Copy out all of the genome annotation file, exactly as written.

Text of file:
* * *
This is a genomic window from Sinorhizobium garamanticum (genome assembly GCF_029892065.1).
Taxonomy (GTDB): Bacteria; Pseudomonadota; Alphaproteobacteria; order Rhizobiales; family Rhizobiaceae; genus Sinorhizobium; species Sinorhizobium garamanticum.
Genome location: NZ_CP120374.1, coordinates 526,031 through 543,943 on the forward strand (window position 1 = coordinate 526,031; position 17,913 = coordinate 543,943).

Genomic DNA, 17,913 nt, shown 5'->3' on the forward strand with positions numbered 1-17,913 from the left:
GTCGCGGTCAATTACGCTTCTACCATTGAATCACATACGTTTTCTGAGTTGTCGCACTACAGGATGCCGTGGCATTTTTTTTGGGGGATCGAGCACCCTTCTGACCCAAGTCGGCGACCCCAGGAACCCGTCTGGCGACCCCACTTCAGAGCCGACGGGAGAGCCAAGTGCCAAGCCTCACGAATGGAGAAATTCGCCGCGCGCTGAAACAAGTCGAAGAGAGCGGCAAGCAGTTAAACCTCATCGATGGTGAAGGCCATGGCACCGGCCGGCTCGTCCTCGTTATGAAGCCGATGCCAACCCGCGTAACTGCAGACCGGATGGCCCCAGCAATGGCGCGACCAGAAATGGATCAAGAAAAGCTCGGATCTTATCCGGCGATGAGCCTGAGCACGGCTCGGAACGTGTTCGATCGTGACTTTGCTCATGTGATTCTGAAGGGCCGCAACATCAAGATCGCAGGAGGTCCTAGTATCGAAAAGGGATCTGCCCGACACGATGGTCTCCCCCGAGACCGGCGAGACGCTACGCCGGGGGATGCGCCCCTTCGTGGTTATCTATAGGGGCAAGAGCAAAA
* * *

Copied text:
This is a genomic window from Sinorhizobium garamanticum (genome assembly GCF_029892065.1).
Taxonomy (GTDB): Bacteria; Pseudomonadota; Alphaproteobacteria; order Rhizobiales; family Rhizobiaceae; genus Sinorhizobium; species Sinorhizobium garamanticum.
Genome location: NZ_CP120374.1, coordinates 526,031 through 543,943 on the forward strand (window position 1 = coordinate 526,031; position 17,913 = coordinate 543,943).

Genomic DNA, 17,913 nt, shown 5'->3' on the forward strand with positions numbered 1-17,913 from the left:
GTCGCGGTCAATTACGCTTCTACCATTGAATCACATACGTTTTCTGAGTTGTCGCACTACAGGATGCCGTGGCATTTTTTTTGGGGGATCGAGCACCCTTCTGACCCAAGTCGGCGACCCCAGGAACCCGTCTGGCGACCCCACTTCAGAGCCGACGGGAGAGCCAAGTGCCAAGCCTCACGAATGGAGAAATTCGCCGCGCGCTGAAACAAGTCGAAGAGAGCGGCAAGCAGTTAAACCTCATCGATGGTGAAGGCCATGGCACCGGCCGGCTCGTCCTCGTTATGAAGCCGATGCCAACCCGCGTAACTGCAGACCGGATGGCCCCAGCAATGGCGCGACCAGAAATGGATCAAGAAAAGCTCGGATCTTATCCGGCGATGAGCCTGAGCACGGCTCGGAACGTGTTCGATCGTGACTTTGCTCATGTGATTCTGAAGGGCCGCAACATCAAGATCGCAGGAGGTCCTAGTATCGAAAAGGGATCTGCCCGACACGATGGTCTCCCCCGAGACCGGCGAGACGCTACGCCGGGGGATGCGCCCCTTCGTGGTTATCTATAGGGGCAAGAGCAAAA